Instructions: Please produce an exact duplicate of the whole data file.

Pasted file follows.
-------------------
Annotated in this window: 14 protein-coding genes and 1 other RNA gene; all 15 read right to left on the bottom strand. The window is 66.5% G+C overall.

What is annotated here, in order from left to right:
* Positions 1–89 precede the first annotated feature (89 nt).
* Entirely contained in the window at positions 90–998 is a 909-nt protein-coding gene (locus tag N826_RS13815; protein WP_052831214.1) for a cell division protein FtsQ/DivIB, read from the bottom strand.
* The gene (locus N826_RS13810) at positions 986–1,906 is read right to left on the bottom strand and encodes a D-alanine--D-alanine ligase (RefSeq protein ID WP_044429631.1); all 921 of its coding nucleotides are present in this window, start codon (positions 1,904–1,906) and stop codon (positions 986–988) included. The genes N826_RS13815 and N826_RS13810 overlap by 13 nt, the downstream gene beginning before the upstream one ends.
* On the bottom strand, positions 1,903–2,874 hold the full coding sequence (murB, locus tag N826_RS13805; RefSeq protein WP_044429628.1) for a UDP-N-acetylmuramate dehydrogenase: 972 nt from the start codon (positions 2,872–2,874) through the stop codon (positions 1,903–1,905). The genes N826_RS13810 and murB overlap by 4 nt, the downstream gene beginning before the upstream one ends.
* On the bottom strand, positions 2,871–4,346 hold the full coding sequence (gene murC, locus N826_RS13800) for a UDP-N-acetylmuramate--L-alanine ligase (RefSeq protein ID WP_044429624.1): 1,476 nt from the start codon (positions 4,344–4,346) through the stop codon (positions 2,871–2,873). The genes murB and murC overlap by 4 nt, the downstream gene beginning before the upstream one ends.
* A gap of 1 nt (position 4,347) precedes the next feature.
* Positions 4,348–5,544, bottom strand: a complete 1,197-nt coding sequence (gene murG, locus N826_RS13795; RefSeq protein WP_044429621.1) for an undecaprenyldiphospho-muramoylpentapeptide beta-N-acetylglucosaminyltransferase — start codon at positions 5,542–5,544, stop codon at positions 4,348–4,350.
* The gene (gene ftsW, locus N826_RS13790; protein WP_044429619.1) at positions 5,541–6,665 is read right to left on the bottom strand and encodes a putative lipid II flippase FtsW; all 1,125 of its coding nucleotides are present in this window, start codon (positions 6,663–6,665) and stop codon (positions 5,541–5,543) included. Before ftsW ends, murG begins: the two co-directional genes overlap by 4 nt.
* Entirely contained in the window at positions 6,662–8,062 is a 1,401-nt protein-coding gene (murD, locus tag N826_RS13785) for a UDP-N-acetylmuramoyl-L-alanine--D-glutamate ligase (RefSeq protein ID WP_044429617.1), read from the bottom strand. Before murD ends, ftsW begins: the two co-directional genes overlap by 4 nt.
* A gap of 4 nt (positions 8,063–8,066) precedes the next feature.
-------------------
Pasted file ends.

Annotated in this window: 14 protein-coding genes and 1 other RNA gene; all 15 read right to left on the bottom strand. The window is 66.5% G+C overall.

What is annotated here, in order from left to right:
* Positions 1–89 precede the first annotated feature (89 nt).
* Entirely contained in the window at positions 90–998 is a 909-nt protein-coding gene (locus tag N826_RS13815; protein WP_052831214.1) for a cell division protein FtsQ/DivIB, read from the bottom strand.
* The gene (locus N826_RS13810) at positions 986–1,906 is read right to left on the bottom strand and encodes a D-alanine--D-alanine ligase (RefSeq protein ID WP_044429631.1); all 921 of its coding nucleotides are present in this window, start codon (positions 1,904–1,906) and stop codon (positions 986–988) included. The genes N826_RS13815 and N826_RS13810 overlap by 13 nt, the downstream gene beginning before the upstream one ends.
* On the bottom strand, positions 1,903–2,874 hold the full coding sequence (murB, locus tag N826_RS13805; RefSeq protein WP_044429628.1) for a UDP-N-acetylmuramate dehydrogenase: 972 nt from the start codon (positions 2,872–2,874) through the stop codon (positions 1,903–1,905). The genes N826_RS13810 and murB overlap by 4 nt, the downstream gene beginning before the upstream one ends.
* On the bottom strand, positions 2,871–4,346 hold the full coding sequence (gene murC, locus N826_RS13800) for a UDP-N-acetylmuramate--L-alanine ligase (RefSeq protein ID WP_044429624.1): 1,476 nt from the start codon (positions 4,344–4,346) through the stop codon (positions 2,871–2,873). The genes murB and murC overlap by 4 nt, the downstream gene beginning before the upstream one ends.
* A gap of 1 nt (position 4,347) precedes the next feature.
* Positions 4,348–5,544, bottom strand: a complete 1,197-nt coding sequence (gene murG, locus N826_RS13795; RefSeq protein WP_044429621.1) for an undecaprenyldiphospho-muramoylpentapeptide beta-N-acetylglucosaminyltransferase — start codon at positions 5,542–5,544, stop codon at positions 4,348–4,350.
* The gene (gene ftsW, locus N826_RS13790; protein WP_044429619.1) at positions 5,541–6,665 is read right to left on the bottom strand and encodes a putative lipid II flippase FtsW; all 1,125 of its coding nucleotides are present in this window, start codon (positions 6,663–6,665) and stop codon (positions 5,541–5,543) included. Before ftsW ends, murG begins: the two co-directional genes overlap by 4 nt.
* Entirely contained in the window at positions 6,662–8,062 is a 1,401-nt protein-coding gene (murD, locus tag N826_RS13785) for a UDP-N-acetylmuramoyl-L-alanine--D-glutamate ligase (RefSeq protein ID WP_044429617.1), read from the bottom strand. Before murD ends, ftsW begins: the two co-directional genes overlap by 4 nt.
* A gap of 4 nt (positions 8,063–8,066) precedes the next feature.